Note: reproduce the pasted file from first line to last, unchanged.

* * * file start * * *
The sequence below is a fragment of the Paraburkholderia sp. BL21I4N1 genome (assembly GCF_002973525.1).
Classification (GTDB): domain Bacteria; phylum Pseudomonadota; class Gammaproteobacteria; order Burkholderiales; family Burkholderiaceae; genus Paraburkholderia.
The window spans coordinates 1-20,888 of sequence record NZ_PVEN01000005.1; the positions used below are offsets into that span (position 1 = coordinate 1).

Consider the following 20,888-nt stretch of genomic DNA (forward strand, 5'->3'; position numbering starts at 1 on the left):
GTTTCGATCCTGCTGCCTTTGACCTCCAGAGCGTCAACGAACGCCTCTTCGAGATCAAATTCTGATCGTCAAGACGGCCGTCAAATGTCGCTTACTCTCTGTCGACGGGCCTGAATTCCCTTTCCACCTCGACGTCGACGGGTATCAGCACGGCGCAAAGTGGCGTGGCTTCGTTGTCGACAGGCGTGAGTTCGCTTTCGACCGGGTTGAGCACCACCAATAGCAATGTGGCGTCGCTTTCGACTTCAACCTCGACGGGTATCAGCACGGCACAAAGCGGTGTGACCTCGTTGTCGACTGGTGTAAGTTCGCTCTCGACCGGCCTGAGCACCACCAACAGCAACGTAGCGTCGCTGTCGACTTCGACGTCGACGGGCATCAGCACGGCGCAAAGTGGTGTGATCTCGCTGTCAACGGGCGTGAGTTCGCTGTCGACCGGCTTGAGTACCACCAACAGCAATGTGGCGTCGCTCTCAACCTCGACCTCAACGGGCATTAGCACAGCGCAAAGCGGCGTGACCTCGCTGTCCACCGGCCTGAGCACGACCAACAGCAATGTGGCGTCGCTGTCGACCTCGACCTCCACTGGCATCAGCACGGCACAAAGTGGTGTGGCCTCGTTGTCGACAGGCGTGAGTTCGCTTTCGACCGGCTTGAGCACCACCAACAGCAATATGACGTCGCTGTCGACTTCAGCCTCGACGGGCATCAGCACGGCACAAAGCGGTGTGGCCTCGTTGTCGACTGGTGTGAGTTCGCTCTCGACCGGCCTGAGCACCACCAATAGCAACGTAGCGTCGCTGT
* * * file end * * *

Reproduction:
The sequence below is a fragment of the Paraburkholderia sp. BL21I4N1 genome (assembly GCF_002973525.1).
Classification (GTDB): domain Bacteria; phylum Pseudomonadota; class Gammaproteobacteria; order Burkholderiales; family Burkholderiaceae; genus Paraburkholderia.
The window spans coordinates 1-20,888 of sequence record NZ_PVEN01000005.1; the positions used below are offsets into that span (position 1 = coordinate 1).

Consider the following 20,888-nt stretch of genomic DNA (forward strand, 5'->3'; position numbering starts at 1 on the left):
GTTTCGATCCTGCTGCCTTTGACCTCCAGAGCGTCAACGAACGCCTCTTCGAGATCAAATTCTGATCGTCAAGACGGCCGTCAAATGTCGCTTACTCTCTGTCGACGGGCCTGAATTCCCTTTCCACCTCGACGTCGACGGGTATCAGCACGGCGCAAAGTGGCGTGGCTTCGTTGTCGACAGGCGTGAGTTCGCTTTCGACCGGGTTGAGCACCACCAATAGCAATGTGGCGTCGCTTTCGACTTCAACCTCGACGGGTATCAGCACGGCACAAAGCGGTGTGACCTCGTTGTCGACTGGTGTAAGTTCGCTCTCGACCGGCCTGAGCACCACCAACAGCAACGTAGCGTCGCTGTCGACTTCGACGTCGACGGGCATCAGCACGGCGCAAAGTGGTGTGATCTCGCTGTCAACGGGCGTGAGTTCGCTGTCGACCGGCTTGAGTACCACCAACAGCAATGTGGCGTCGCTCTCAACCTCGACCTCAACGGGCATTAGCACAGCGCAAAGCGGCGTGACCTCGCTGTCCACCGGCCTGAGCACGACCAACAGCAATGTGGCGTCGCTGTCGACCTCGACCTCCACTGGCATCAGCACGGCACAAAGTGGTGTGGCCTCGTTGTCGACAGGCGTGAGTTCGCTTTCGACCGGCTTGAGCACCACCAACAGCAATATGACGTCGCTGTCGACTTCAGCCTCGACGGGCATCAGCACGGCACAAAGCGGTGTGGCCTCGTTGTCGACTGGTGTGAGTTCGCTCTCGACCGGCCTGAGCACCACCAATAGCAACGTAGCGTCGCTGT